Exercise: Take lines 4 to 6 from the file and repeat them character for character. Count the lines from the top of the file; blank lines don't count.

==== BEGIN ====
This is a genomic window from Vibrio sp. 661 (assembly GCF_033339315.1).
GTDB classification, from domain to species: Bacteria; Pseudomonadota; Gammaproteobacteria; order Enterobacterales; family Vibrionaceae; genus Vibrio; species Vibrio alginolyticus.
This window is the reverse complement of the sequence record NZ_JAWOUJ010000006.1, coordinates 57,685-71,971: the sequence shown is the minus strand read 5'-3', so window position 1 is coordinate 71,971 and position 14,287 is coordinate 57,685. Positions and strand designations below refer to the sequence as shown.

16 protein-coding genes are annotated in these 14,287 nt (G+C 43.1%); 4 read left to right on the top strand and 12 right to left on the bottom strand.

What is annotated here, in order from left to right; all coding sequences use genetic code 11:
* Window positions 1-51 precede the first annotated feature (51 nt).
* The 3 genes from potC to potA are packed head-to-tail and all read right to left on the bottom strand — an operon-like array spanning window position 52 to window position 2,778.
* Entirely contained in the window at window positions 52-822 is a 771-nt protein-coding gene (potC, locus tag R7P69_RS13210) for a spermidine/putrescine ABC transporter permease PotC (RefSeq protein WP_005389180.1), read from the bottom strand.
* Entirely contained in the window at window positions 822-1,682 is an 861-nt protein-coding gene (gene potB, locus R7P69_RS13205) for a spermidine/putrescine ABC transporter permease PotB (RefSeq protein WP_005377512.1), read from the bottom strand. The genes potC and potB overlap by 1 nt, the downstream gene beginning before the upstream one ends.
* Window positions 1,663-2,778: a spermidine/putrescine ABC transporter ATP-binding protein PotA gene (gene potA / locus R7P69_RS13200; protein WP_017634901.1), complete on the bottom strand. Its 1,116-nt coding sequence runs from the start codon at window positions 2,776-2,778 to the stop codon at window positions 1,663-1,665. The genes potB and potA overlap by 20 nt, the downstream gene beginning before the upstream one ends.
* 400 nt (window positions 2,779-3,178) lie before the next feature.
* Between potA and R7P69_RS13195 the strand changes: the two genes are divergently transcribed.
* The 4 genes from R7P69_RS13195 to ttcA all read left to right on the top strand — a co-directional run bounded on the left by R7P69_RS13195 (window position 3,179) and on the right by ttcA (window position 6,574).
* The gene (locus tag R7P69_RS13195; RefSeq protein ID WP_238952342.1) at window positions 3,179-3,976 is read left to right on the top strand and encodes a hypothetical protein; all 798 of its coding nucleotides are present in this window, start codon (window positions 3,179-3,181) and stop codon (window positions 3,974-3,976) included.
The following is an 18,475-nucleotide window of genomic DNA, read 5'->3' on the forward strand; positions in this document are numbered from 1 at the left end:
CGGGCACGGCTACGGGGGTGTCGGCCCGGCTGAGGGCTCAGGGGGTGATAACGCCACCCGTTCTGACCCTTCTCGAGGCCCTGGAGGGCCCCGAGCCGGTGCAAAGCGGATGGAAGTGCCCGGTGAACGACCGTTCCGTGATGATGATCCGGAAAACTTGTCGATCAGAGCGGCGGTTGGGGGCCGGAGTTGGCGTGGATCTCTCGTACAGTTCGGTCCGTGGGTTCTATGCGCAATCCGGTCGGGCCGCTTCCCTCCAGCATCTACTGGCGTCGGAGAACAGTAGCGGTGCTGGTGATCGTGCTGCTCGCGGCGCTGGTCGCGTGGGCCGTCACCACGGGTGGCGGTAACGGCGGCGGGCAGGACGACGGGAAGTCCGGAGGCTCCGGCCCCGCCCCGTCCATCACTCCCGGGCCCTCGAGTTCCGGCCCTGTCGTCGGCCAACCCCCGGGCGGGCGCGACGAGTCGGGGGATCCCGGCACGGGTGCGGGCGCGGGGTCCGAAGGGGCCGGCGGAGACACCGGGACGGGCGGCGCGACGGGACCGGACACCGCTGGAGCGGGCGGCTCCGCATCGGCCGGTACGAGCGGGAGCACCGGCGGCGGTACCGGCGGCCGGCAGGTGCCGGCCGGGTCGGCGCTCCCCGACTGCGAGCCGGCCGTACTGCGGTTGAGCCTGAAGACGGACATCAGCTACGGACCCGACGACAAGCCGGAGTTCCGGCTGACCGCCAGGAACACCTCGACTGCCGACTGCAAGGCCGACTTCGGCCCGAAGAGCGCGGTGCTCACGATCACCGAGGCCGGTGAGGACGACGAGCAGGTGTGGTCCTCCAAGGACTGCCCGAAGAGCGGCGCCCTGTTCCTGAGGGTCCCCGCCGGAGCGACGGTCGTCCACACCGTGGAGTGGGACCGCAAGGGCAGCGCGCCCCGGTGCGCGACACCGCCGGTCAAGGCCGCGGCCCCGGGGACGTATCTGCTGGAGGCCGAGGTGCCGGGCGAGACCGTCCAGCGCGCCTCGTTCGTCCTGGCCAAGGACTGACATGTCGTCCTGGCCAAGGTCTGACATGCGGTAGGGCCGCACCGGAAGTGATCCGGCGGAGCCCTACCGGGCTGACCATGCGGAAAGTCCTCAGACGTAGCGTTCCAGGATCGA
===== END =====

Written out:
16 protein-coding genes are annotated in these 14,287 nt (G+C 43.1%); 4 read left to right on the top strand and 12 right to left on the bottom strand.

What is annotated here, in order from left to right; all coding sequences use genetic code 11:
* Window positions 1-51 precede the first annotated feature (51 nt).